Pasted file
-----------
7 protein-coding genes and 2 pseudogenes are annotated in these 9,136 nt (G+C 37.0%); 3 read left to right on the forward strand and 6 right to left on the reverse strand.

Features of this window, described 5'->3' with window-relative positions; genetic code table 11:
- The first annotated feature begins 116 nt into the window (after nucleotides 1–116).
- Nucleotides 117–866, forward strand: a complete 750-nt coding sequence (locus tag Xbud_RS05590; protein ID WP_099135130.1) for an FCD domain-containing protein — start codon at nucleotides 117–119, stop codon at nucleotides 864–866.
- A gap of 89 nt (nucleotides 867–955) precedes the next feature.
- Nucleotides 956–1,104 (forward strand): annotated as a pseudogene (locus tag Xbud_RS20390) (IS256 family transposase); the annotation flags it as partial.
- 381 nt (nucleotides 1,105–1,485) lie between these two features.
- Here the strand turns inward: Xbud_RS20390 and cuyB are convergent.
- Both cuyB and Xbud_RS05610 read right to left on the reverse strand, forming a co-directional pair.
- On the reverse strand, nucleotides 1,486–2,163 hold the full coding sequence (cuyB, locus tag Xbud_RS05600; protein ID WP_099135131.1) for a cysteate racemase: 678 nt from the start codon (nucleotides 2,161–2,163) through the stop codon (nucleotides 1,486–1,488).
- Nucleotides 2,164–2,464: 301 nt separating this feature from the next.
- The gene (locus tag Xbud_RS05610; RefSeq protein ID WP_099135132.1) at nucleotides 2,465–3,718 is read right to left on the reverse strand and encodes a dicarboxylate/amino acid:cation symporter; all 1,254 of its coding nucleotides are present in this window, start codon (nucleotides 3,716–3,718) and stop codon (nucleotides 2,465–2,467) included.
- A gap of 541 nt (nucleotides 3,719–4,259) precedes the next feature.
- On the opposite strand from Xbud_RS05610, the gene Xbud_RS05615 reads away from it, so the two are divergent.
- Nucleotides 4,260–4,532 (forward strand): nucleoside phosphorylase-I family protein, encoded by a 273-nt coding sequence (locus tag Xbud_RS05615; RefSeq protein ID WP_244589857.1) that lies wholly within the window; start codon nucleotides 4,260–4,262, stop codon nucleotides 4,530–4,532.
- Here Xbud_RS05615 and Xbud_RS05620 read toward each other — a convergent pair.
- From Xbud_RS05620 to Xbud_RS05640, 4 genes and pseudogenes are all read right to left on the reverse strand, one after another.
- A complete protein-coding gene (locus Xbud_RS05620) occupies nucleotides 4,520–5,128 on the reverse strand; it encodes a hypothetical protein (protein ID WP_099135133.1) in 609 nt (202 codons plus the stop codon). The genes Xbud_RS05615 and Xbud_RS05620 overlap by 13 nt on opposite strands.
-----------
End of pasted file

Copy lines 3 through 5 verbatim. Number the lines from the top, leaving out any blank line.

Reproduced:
- The first annotated feature begins 116 nt into the window (after nucleotides 1–116).
- Nucleotides 117–866, forward strand: a complete 750-nt coding sequence (locus tag Xbud_RS05590; protein ID WP_099135130.1) for an FCD domain-containing protein — start codon at nucleotides 117–119, stop codon at nucleotides 864–866.
- A gap of 89 nt (nucleotides 867–955) precedes the next feature.